health advocate

Being a Healthcare Advocate for Your Loved One

As seen in the first show, certified Gerontologist Mary Winners suggests to the Urquiza family that her sons accompany their mother when she visits her doctor. Acting as an advocate for their mother, they can insure all her needs are met. As founder of About Senior Solutions, a geriatric evaluation and referral company, Ms. Winners has over a decade of experience helping caregivers navigate the confusing maze of health care options. Below are Ms. Winners' suggestions to help caregivers be effective Healthcare Advocates for their loved ones.

Before the doctor's office visit:

  • Make sure you have an Advanced Health Care Directive for your loved one - that really empowers the caregiver to help - some doctors won't talk to you unless you have it.
  • If another friend or family member has decision-making authority with the Advanced Health Care Directive (AHCD), but you frequently take your loved one to appointments, sometimes a HIPAA Release can assist in communicating with the doctor.
  • Prepare for the doctor's visit - keep a log or journal of changes in behavior, pain levels, new symptoms - things that are alarming you - to discuss during the appointment.
  • Prepare questions in advance - know what you want to ask while you are there.
  • Prepare your loved one for the trip to the doctor, make sure you have plenty of time to get there to take the stress level way down.
  • Bring something to keep the patient occupied while in the doctor's waiting room, books, needlework, etc. Perhaps you can even tape your loved one telling stories about old times with the recorder you brought to tape the doctor's information.

During the doctor's visit:

  • Don't be afraid to ask for answers in plain English.
  • Ask how long before you should expect to see results when a medication is prescribed.
  • Ask the doctor to have your loved one qualified for home health care or hospice care when needed -- these costs are covered by Medicare and insurance and can provide wonderful extra support.
  • Ask the doctor if you can record the visit - so you can review all the information - it can be too overwhelming to try to remember it all.
  • Ask the doctor to tell you how to identify when your loved one is experiencing an emergency medical situation.
  • Ask for exact instructions about what to do and who to call when medical emergencies occur.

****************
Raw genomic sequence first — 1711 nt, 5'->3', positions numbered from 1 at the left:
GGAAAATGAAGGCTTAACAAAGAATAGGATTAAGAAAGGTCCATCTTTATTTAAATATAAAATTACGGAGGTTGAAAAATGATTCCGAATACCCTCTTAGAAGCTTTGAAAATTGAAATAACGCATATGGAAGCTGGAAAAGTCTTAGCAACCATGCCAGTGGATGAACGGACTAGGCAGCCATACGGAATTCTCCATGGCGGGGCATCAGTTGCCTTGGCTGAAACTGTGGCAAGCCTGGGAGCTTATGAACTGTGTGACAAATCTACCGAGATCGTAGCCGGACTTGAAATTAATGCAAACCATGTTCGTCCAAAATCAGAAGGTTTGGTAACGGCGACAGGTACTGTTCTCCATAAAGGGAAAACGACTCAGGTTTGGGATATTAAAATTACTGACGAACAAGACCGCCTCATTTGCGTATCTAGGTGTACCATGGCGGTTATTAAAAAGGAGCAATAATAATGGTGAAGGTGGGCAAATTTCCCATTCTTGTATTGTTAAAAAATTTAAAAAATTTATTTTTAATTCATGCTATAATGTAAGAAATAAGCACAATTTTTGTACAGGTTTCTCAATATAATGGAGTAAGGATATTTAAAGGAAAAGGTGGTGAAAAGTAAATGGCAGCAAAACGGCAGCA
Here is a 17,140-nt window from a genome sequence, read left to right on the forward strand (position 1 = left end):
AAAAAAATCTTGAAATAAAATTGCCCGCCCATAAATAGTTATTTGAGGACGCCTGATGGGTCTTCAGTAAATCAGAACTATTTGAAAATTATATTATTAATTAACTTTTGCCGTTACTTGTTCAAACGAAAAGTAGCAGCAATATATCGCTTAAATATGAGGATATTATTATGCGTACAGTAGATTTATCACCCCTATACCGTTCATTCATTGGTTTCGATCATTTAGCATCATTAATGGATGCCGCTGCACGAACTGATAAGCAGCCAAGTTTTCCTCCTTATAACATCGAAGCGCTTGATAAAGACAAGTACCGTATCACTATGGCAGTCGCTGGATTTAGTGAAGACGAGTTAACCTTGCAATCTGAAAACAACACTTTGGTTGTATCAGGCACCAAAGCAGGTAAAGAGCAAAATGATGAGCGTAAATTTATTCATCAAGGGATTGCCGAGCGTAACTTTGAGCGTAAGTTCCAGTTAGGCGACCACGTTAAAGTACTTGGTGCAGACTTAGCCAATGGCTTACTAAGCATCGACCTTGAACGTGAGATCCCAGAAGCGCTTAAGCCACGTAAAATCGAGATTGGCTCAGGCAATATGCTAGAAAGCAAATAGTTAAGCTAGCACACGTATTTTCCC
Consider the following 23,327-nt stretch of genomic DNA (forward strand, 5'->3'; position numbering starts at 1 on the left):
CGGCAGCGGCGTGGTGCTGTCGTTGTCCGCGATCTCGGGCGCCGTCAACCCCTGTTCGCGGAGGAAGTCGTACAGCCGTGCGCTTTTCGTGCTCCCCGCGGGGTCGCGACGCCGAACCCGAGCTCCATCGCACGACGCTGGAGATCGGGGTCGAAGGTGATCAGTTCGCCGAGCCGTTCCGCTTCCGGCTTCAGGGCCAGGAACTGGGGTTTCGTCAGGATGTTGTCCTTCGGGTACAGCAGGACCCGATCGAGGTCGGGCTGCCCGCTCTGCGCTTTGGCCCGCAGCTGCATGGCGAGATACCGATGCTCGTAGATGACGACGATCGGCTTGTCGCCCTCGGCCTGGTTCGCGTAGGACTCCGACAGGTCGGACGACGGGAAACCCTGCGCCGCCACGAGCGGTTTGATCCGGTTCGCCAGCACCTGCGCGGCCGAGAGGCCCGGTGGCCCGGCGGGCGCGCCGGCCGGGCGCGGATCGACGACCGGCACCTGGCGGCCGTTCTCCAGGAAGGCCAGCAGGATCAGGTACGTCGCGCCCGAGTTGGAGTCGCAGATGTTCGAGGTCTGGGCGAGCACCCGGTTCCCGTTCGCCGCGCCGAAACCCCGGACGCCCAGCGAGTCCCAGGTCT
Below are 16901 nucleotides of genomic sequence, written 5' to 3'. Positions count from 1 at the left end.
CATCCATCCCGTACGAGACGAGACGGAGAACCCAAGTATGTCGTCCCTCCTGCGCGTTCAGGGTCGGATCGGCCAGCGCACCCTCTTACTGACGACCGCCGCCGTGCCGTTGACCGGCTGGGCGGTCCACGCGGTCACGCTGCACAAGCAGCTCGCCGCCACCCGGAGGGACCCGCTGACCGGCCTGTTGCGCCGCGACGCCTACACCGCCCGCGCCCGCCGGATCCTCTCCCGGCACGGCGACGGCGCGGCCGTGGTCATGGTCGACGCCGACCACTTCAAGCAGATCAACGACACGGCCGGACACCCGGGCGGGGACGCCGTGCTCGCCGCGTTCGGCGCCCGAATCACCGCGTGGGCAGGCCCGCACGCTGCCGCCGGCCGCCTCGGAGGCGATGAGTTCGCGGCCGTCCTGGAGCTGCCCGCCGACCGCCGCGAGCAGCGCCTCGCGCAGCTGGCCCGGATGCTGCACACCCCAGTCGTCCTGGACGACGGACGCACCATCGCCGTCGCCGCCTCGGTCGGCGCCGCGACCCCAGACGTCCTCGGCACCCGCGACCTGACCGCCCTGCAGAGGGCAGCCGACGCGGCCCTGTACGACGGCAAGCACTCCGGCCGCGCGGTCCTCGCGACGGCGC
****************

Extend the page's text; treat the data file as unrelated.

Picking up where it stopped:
• Talk to the doctor about any financial concerns you may have about paying for medication or out-of-pocket costs.
  • Doctors often address the adult child instead of the actual patient - make sure the doctor is talking directly to the patient, not you.

After the doctor's visit:

  • Using common sense is important, if you don't feel comfortable with what your doctor is telling you, ask for a second opinion, see a specialist or talk to your insurance company.
  • You have the right to all your medical records. It's a good idea to ask for records after a hospital stay or from a specialist to keep for yourself and provide to your primary (PMP-primary care physician). The organization may charge a small fee, but it's worth having a record.
  • Make sure any home care agency you use to hire in-home nursing help is insured and bonded and worker's compensation as well.

For the hospital or emergency room:

  • Make sure you are really clear in communicating to nurses and staff why you have brought your loved one into an emergency room - be very clear if you believe a heart attack or stroke is occurring.
  • Keep a copy of your loved one's medications, dosages and usage. If you don't know, make sure that you have a list of all of their medical conditions. Knowledge of these two items can mean life or death when emergency responders need to act fast.
  • Keep copies of your loved one's insurance to make things run smoother in an emergency.
  • You may be able to set up all of this information online through your healthcare company. Some companies provide a service to keep this information online, allowing you to access it anywhere in the world if you weren't home in an emergency.
  • If your loved one must be hospitalized, you absolutely must have his or her Advanced Healthcare Directive in your possession, especially if your loved one can't communicate for his or herself.
  • A hide-a-key or lock box for your loved one's home is important to have to avoid fire department personnel and paramedics having to break a window or door to get access. Some fire departments will record the location of a hidden key for an emergency.
  • Keep your phone number on your loved one's refrigerator so emergency responders can call you if needed.
  • Keep an emergency bag for yourself in the trunk of your car - just in case you wind up spending many hours in an emergency waiting room. Pack water, snacks, and a book.

These checklists will help any caregiver be the best advocate for a loved one.

Photo Credit: The image associated with this entry was taken by Flick user NazarethCollege. It was used under Common Commons license.

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